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Thyroid. 2003 Feb;13(2):199-203.

Introduction of iodized salt to severely iodine-deficient children does not provoke thyroid autoimmunity: a one-year prospective trial in northern Morocco.

Author information

1
The Human Nutrition Laboratory, Swiss Federal Institute of Technology, Z├╝rich, Switzerland. michael.zimmerman@ilw.agrl.ethz.ch

Abstract

To determine if introduction of iodized salt induces thyroid autoimmunity in goitrous children, we conducted a prospective trial in iodine-deficient Moroccan schoolchildren (n = 323). Local salt was iodized at 25 microg iodine per gram of salt and distributed to households. Before introduction of iodized salt and at 10, 20, 40, and 52 weeks, we measured antithyroid peroxidase antibodies (TPO-Ab), antithyroglobulin antibodies (Tg-Ab), urinary iodine (UI), and thyroid hormones, and examined the thyroid using ultrasound. At baseline, median UI was 17 microg/L and the prevalence of goiter and hypothyroidism was 72% and 18%, respectively. Provision of iodized salt maintained median UI at 150-200 microg/L for the year (p < 0.0001). There was a significant increase in mean total thyroxine (T(4)) and a significant reduction in the prevalence of hypothyroidism (p < 0.001). There was a transient increase in the prevalence of detectable antibodies after introduction of iodized salt (p < 0.0001) with levels returning to baseline at 1 year. Only congruent with 1% of children had elevated TPO-Ab and none had elevated Tg-Ab over the course of the study, and no child with elevated TPO-Ab had abnormal thyrotropin (TSH) or T(4) concentrations. None developed clinical or ultrasonographic evidence of thyroid autoimmune disease and/or iodine-induced hypothyroidism or hyperthyroidism. Rapid introduction of iodized salt does not provoke significant thyroid autoimmunity in severely iodine-deficient children followed for 1 year.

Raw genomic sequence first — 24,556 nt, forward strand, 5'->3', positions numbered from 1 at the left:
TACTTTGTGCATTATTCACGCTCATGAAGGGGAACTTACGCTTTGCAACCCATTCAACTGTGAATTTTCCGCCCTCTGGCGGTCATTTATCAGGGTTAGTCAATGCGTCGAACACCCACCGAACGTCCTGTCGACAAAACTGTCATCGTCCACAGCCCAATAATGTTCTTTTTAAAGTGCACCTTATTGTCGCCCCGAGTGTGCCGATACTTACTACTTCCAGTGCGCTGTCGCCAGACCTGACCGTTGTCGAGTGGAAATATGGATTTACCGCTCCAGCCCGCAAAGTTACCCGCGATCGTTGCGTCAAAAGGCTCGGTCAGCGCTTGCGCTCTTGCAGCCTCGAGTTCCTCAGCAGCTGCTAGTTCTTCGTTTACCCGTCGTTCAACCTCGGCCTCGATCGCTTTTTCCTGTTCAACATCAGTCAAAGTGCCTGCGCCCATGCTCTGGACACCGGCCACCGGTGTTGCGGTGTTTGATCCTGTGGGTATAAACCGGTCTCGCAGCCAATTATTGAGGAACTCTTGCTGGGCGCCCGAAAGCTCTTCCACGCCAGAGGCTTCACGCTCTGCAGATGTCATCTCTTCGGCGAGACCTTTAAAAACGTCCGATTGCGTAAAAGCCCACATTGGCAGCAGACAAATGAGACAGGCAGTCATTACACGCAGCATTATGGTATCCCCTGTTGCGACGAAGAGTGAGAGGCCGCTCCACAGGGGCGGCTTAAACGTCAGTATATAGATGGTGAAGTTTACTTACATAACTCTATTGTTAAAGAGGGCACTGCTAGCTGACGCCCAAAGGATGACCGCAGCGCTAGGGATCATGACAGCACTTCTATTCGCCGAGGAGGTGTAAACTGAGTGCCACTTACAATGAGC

PMID:
12699595
DOI:
10.1089/105072503321319512
[Indexed for MEDLINE]

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